Statistical analysis focused on the variance and not the recorded values as seasonal differences in measurements occurred between the assessments of the different indoor arenas. Therefore, raw datasets were loaded into ArcMap 10.7.1 (Esri Redlands, California), and kriging was used to interpolate the values between the points. The “get raster properties” tool in ArcMap was used to acquire the standard deviation/variance of the interpolated raster map for each indoor arena. Due to the large range of values within some of the indoor arenas, the raw data for the air speeds and lighting values were logarithmically transformed prior to conducting kriging. The roof and footing surface temperature variances underwent a square root transformation, while the air temperature variances were logarithmically transformed to ensure a normal distribution of values for statistical analysis. Variables for each of the measured conditions were determined based on arena design characteristics and facility usage as well as weather conditions on the day of the assessment and were defined as follows:

● Temperature (roof, footing, and ambient air)—arena orientation, roof ventilation type, roof insulation, climate controls, and wall insulation.

● Light—arena orientation, building enclosure, translucent panels, lighting use, and cloud cover.

● Air speeds—arena orientation, roof ventilation type, building enclosure, and climate control.

● Facility usage analysis—size of facility, typical number of horses in the indoor arena (daily), average number of horses in the indoor arena at one time, and maximum number of horses in the indoor arena at one time.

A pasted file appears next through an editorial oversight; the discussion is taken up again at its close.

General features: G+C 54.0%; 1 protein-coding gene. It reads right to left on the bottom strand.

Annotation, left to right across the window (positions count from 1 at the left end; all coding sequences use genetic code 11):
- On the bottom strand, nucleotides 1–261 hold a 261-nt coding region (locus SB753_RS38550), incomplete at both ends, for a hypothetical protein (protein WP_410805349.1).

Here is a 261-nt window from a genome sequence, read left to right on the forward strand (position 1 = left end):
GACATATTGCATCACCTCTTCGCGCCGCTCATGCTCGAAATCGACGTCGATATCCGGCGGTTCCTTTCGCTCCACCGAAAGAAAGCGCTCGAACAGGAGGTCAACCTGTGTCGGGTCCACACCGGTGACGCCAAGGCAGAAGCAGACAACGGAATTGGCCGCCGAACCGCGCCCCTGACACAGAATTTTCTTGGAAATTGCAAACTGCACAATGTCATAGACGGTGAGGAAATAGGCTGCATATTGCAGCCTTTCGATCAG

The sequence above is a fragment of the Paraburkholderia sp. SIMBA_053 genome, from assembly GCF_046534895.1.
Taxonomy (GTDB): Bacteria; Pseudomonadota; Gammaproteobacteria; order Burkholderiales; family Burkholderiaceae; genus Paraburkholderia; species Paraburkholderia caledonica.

Multivariate normality was assessed and verified for the variabilities of the ambient air temperature, roofing temperature, footing temperature, light distribution, and air speed data. A multivariate analysis of variance (MANOVA) was performed to compare the means of the standard deviations from the arenas and whether there were any interactions between the variables for the different conditions. If significance for a variable was determined, an analysis of variance (ANOVA) was performed to determine for which conditions the variable was significant. In addition, interactions between the variables were examined for the different environmental conditions. For example, in the first row of Table 1, a MANOVA examining the impacts of orientation, roof ventilation, roof insulation, climate control, and wall insulation on the variabilities for the roof temperature, ambient air temperature, and footing temperature was conducted. If the p-value was less than 0.15, an ANOVA was conducted for the individual variabilities to identify the variable that was significant. In this instance, roof ventilation and roof insulation were both less than 0.15, and the ANOVAs clarified that the type of roof ventilation was significant for roof temperature variability and the presence of roof insulation was significant for footing temperature variability.

The conditions analyzed were the roof or interior ceiling temperature, the footing surface temperature, the ambient air temperature at 1.37 m (4.5 ft), the air speed at 1.37 m (4.5 ft), the light intensity at 1.37 m (4.5 ft), and facility usage. The variables for each of the conditions are displayed in Table 1. It should be noted that some variables were examined in more than one condition, i.e., arena orientation was examined for the temperature (roofing, footing, and air), the air speeds, and the light intensity. The indoor arena design characteristics were divided into categories for each of the variables. The statistical analysis was conducted using RStudio 2022.07.1. Statistical significance was established when p ≤ 0.15 for the MANOVA and when p ≤ 0.05 for the ANOVAs, and tendency was established when 0.10 > p > 0.05. The non-statistically significant variables are displayed in Table 2, and the variables that were statistically significant are displayed in Table 3.